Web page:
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I can get the value of the protected field, but the private field throws java.lang.IllegalAccessException. I think I know why I'm getting this exception, but how is reflection used to exploit the contents of private fields, how do I get around this?

Programmer Hat is on
I have created the following Vulnerable class in a netbeans project. I have made a Jar file to distribute it.

public class Vulnerable {
    private int privateSecret;
    protected int protectedSecret;
    int secret;

    public Vulnerable() {
    this.protectedSecret = 11;
    this.privateSecret = 22;
    this.secret = 33;
    }
}

Malicious Hacker Hat is now on
I want to know private hidden fields and I want to know what they contain.
I have the Jar file and I have imported it into my Exploit project.

The following class extends Vulnerable and uses reflection to list fields and try to access the values.

public class ExpliotSubClass extends VulnerableCode.Vulnerable {

    public List<Field> protectedList = new LinkedList<Field>();
    public List<Field> privateList = new LinkedList<Field>();

    public void lists() {
        Field[] declaredFields = this.getClass().getSuperclass().getDeclaredFields();

        for (Field field : declaredFields) {
            int modifiers = field.getModifiers();
            if (Modifier.isPrivate(modifiers)) {
                privateList.add(field);
                System.out.println("Private = " + field.getName());
            } else if (Modifier.isProtected(modifiers)) {
                protectedList.add(field);
                System.out.println("Protected= " + field.getName());
            }
        }
    }


    public Object get(Field field) {
        try {
            return field.get(this);
        } catch (IllegalArgumentException ex) {
            Logger.getLogger(ExpliotSubClass.class.getName()).log(Level.SEVERE,
                                                                  null,
                                                                  ex);
        } catch (IllegalAccessException ex) {
            Logger.getLogger(ExpliotSubClass.class.getName()).log(Level.SEVERE,
                                                                  null,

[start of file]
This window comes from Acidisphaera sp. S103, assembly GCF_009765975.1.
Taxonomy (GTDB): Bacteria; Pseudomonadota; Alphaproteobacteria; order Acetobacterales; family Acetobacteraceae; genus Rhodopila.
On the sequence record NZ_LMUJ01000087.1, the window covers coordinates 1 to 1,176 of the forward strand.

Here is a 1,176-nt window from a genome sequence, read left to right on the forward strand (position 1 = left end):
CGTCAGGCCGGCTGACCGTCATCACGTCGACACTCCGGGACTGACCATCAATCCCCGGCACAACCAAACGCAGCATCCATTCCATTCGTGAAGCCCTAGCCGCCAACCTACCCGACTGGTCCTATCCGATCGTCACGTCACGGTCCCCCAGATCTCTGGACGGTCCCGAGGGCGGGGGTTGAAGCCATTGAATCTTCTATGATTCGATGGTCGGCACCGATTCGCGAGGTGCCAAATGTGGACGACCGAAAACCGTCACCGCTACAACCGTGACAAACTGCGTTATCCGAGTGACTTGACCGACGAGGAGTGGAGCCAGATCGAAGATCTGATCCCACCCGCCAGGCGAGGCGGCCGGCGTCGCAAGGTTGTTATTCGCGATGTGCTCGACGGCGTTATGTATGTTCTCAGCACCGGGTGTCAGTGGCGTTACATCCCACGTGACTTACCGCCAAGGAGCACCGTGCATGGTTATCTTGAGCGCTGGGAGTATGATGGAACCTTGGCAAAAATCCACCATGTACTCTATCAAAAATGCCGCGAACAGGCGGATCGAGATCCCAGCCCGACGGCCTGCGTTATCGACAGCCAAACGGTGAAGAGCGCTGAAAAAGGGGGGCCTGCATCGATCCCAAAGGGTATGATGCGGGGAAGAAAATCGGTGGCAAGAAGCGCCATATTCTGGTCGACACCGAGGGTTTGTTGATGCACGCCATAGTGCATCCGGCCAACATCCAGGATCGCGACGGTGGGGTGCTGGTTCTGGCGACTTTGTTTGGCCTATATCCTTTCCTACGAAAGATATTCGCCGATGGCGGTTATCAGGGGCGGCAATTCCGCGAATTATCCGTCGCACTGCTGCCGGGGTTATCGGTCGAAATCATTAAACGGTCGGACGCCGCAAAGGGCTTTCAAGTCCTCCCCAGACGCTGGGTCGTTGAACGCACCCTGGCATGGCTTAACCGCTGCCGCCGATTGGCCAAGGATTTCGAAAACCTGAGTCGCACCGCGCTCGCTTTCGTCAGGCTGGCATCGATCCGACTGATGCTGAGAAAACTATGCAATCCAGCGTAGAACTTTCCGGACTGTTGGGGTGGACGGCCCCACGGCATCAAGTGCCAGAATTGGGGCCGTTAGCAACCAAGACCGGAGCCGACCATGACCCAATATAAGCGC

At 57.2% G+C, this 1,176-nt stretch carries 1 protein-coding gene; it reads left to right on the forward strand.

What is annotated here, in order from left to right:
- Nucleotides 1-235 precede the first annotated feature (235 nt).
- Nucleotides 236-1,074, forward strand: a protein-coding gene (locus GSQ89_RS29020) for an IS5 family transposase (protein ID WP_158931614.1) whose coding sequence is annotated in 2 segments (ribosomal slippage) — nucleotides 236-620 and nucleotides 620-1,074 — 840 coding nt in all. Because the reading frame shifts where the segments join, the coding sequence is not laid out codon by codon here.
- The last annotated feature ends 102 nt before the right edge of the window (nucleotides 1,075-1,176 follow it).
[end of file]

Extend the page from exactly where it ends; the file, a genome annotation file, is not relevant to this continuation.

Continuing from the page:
ex);
        }
        return null;
    }
}
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3 Answers 3

up vote 5 down vote accepted

In order to access private field you have to set it as accessible:

field.setAccessible(true);
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HA! that is easy, I spent allot longer formulating and constructing that question, than what was needed to answer it. :( lol –  Another Compiler Error Feb 9 '14 at 20:23
    
@AnotherCompilerError It's easy when you know where's the problem :) –  Kuba Spatny Feb 9 '14 at 20:25
    
If I had further questions about this topic is best to ask here or open another question? –  Another Compiler Error Feb 9 '14 at 20:28
    
@AnotherCompilerError If the question is, "how do I prevent this?" then that is definitely deserving of a second question. –  Saposhiente Feb 9 '14 at 20:29
    
if it's not connected to accessing private fields, I would recommend a new question (so others having that same problem can find it later) –  Kuba Spatny Feb 9 '14 at 20:29

in this lists() method, you should add the following code, before adding the field object to the privateList.

-field.setAccessible(true);

That is the code for the lists method will become

public void lists() { Field[] declaredFields = this.getClass().getSuperclass().getDeclaredFields();

    for (Field field : declaredFields) {
        int modifiers = field.getModifiers();
        if (Modifier.isPrivate(modifiers)) {
            field.setAccessible(true);//Add this
            privateList.add(field);
            System.out.println("Private = " + field.getName());
        } else if (Modifier.isProtected(modifiers)) {
            protectedList.add(field);
            System.out.println("Protected= " + field.getName());
        }
    }
}

Now run your code. It will work.

share|improve this answer
    
is the class field accessible or only just the when referenced by that particular field object in memory, which has now been placed in the list. –  Another Compiler Error Feb 9 '14 at 20:40

If you have the .jar can you just decompile it and then parse the .java file to get the info you need?

share|improve this answer
    
-1? I thought it was a valid work around, even if it wasn't in the spirit of the question. –  Carlos Bribiescas Feb 9 '14 at 20:16
    
Not what the asker wants to accomplish; the secret might not be available at compile time. Also, .jars contain .class files, not .java files, which must then be decompiled to get something approximating, but not identical to, the original .java –  Saposhiente Feb 9 '14 at 20:17
    
Yeah, i said to decompile it. My understanding is the .java files obtained would have a list of the hardcoded values as well as all the members of the class –  Carlos Bribiescas Feb 9 '14 at 20:18
    
You can get the default value, but the simplest and correct answer is Kuba's –  Bohemian Feb 9 '14 at 20:19
1  
It only works if the value is hardcoded; most secret values are not. –  Saposhiente Feb 9 '14 at 20:19

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